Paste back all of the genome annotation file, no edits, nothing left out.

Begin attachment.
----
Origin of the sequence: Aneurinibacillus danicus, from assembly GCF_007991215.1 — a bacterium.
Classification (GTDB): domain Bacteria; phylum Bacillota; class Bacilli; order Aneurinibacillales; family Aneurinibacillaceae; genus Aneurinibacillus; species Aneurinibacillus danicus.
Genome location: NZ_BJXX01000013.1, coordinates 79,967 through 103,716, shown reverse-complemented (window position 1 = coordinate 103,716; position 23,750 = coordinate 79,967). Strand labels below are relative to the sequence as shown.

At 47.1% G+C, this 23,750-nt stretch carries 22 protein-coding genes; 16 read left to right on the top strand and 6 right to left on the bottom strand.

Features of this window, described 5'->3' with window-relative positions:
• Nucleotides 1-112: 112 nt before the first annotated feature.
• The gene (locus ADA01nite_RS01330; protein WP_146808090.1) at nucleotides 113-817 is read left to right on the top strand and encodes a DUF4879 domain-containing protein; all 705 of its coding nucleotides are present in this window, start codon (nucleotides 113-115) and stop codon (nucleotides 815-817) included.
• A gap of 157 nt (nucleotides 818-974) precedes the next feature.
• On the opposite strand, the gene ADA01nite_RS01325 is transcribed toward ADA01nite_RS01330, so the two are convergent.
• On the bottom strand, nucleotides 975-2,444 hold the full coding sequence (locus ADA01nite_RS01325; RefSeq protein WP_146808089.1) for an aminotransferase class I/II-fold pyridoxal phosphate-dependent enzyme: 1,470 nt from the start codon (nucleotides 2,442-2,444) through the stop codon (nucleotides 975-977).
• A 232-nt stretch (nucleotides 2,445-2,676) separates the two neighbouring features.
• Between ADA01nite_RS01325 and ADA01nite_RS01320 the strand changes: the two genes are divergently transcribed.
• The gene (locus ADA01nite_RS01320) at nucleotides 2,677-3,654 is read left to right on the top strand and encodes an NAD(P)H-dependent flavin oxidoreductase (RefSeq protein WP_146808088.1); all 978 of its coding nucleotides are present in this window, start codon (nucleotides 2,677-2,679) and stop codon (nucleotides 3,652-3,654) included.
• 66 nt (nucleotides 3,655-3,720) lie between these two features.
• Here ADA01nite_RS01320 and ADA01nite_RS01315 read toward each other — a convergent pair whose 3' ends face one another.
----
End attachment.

Origin of the sequence: Aneurinibacillus danicus, from assembly GCF_007991215.1 — a bacterium.
Classification (GTDB): domain Bacteria; phylum Bacillota; class Bacilli; order Aneurinibacillales; family Aneurinibacillaceae; genus Aneurinibacillus; species Aneurinibacillus danicus.
Genome location: NZ_BJXX01000013.1, coordinates 79,967 through 103,716, shown reverse-complemented (window position 1 = coordinate 103,716; position 23,750 = coordinate 79,967). Strand labels below are relative to the sequence as shown.

At 47.1% G+C, this 23,750-nt stretch carries 22 protein-coding genes; 16 read left to right on the top strand and 6 right to left on the bottom strand.

Features of this window, described 5'->3' with window-relative positions:
• Nucleotides 1-112: 112 nt before the first annotated feature.
• The gene (locus ADA01nite_RS01330; protein WP_146808090.1) at nucleotides 113-817 is read left to right on the top strand and encodes a DUF4879 domain-containing protein; all 705 of its coding nucleotides are present in this window, start codon (nucleotides 113-115) and stop codon (nucleotides 815-817) included.
• A gap of 157 nt (nucleotides 818-974) precedes the next feature.
• On the opposite strand, the gene ADA01nite_RS01325 is transcribed toward ADA01nite_RS01330, so the two are convergent.
• On the bottom strand, nucleotides 975-2,444 hold the full coding sequence (locus ADA01nite_RS01325; RefSeq protein WP_146808089.1) for an aminotransferase class I/II-fold pyridoxal phosphate-dependent enzyme: 1,470 nt from the start codon (nucleotides 2,442-2,444) through the stop codon (nucleotides 975-977).
• A 232-nt stretch (nucleotides 2,445-2,676) separates the two neighbouring features.
• Between ADA01nite_RS01325 and ADA01nite_RS01320 the strand changes: the two genes are divergently transcribed.
• The gene (locus ADA01nite_RS01320) at nucleotides 2,677-3,654 is read left to right on the top strand and encodes an NAD(P)H-dependent flavin oxidoreductase (RefSeq protein WP_146808088.1); all 978 of its coding nucleotides are present in this window, start codon (nucleotides 2,677-2,679) and stop codon (nucleotides 3,652-3,654) included.
• 66 nt (nucleotides 3,655-3,720) lie between these two features.
• Here ADA01nite_RS01320 and ADA01nite_RS01315 read toward each other — a convergent pair whose 3' ends face one another.